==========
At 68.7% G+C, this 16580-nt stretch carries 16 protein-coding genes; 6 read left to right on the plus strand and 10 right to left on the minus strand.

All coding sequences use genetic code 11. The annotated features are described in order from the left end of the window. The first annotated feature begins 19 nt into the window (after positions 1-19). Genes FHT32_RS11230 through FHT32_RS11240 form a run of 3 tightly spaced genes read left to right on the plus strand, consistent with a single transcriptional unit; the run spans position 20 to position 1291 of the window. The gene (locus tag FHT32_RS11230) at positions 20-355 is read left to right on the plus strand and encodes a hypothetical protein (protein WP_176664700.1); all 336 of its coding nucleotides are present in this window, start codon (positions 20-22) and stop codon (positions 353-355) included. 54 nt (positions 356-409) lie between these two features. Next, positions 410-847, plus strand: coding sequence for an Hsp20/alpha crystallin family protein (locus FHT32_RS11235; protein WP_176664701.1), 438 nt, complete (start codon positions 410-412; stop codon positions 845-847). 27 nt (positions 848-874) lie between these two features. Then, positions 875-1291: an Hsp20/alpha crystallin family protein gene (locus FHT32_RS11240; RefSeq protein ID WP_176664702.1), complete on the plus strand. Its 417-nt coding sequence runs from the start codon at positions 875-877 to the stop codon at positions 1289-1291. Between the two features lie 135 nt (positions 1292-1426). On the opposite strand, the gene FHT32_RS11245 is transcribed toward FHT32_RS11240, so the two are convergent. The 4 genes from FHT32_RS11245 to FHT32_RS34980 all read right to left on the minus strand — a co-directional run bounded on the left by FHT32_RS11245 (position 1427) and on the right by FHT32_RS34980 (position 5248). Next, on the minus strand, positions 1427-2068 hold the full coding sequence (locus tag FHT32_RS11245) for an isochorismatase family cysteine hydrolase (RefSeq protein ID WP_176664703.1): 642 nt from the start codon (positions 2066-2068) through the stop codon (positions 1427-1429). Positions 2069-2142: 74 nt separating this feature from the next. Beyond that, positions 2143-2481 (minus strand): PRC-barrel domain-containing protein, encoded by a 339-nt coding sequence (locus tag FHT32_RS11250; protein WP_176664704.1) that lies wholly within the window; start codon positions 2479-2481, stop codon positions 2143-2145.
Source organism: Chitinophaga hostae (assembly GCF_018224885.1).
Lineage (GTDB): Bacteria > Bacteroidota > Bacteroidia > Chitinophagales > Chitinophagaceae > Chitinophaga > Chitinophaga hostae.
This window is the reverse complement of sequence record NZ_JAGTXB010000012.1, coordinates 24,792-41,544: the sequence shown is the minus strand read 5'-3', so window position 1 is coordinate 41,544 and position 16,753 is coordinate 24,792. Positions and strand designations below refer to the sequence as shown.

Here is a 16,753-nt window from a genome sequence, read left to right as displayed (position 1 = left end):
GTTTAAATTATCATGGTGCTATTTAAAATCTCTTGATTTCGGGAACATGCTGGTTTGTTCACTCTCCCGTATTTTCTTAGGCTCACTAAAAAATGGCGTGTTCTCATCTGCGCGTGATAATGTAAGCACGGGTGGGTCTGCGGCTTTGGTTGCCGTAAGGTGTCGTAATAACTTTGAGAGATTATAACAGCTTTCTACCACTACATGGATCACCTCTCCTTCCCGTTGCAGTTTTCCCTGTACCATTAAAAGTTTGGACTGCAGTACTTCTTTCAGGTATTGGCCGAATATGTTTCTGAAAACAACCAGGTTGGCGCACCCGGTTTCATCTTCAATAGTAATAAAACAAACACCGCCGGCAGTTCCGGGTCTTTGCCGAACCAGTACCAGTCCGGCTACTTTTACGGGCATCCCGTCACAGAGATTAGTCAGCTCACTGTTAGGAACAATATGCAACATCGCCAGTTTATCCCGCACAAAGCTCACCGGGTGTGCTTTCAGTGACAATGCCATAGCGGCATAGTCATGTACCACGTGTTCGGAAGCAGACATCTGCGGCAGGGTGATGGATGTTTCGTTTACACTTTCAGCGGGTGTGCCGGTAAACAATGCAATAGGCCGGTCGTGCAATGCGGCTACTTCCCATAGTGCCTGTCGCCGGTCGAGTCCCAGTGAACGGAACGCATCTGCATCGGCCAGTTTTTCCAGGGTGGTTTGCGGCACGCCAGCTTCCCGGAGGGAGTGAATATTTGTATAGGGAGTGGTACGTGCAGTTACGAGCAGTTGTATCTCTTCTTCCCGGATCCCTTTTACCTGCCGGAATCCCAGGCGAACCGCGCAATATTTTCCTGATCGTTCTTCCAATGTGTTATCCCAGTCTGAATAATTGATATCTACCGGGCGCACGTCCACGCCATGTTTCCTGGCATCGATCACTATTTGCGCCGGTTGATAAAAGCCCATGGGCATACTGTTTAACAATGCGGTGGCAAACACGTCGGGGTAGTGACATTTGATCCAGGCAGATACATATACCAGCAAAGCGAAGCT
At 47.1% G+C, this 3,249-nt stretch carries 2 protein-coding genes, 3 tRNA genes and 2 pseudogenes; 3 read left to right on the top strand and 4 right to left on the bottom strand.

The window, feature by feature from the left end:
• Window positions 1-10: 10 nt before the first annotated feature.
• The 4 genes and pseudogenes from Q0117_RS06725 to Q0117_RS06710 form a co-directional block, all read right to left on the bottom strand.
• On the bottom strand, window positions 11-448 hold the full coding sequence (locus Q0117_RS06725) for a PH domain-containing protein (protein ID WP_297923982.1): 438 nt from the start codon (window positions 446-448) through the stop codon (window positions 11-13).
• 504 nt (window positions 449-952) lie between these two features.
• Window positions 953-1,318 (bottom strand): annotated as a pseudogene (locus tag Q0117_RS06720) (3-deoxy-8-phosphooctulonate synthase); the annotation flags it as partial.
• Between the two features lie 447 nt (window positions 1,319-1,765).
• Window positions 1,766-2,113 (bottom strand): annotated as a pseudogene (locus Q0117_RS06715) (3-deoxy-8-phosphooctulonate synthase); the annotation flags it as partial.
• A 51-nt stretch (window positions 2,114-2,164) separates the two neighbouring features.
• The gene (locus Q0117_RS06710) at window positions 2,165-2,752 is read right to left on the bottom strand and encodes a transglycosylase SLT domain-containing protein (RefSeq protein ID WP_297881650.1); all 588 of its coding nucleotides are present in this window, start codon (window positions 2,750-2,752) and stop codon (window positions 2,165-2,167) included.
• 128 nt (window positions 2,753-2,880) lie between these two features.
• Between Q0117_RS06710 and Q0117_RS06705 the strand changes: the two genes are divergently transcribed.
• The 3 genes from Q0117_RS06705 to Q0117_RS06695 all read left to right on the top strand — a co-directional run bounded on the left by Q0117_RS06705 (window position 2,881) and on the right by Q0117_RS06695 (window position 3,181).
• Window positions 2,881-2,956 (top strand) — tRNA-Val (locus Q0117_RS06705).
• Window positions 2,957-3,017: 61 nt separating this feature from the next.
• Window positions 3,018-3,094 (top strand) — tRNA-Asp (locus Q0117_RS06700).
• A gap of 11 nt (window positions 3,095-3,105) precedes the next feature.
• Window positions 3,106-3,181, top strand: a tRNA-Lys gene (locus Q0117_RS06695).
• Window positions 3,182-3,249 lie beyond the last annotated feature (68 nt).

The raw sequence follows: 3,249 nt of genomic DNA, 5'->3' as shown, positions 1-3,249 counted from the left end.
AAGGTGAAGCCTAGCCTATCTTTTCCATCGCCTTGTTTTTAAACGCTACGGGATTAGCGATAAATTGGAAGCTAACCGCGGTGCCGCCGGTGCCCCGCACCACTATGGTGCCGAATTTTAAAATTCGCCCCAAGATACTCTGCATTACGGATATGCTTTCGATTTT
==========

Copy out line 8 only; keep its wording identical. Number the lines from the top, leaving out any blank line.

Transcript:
At 47.1% G+C, this 3,249-nt stretch carries 2 protein-coding genes, 3 tRNA genes and 2 pseudogenes; 3 read left to right on the top strand and 4 right to left on the bottom strand.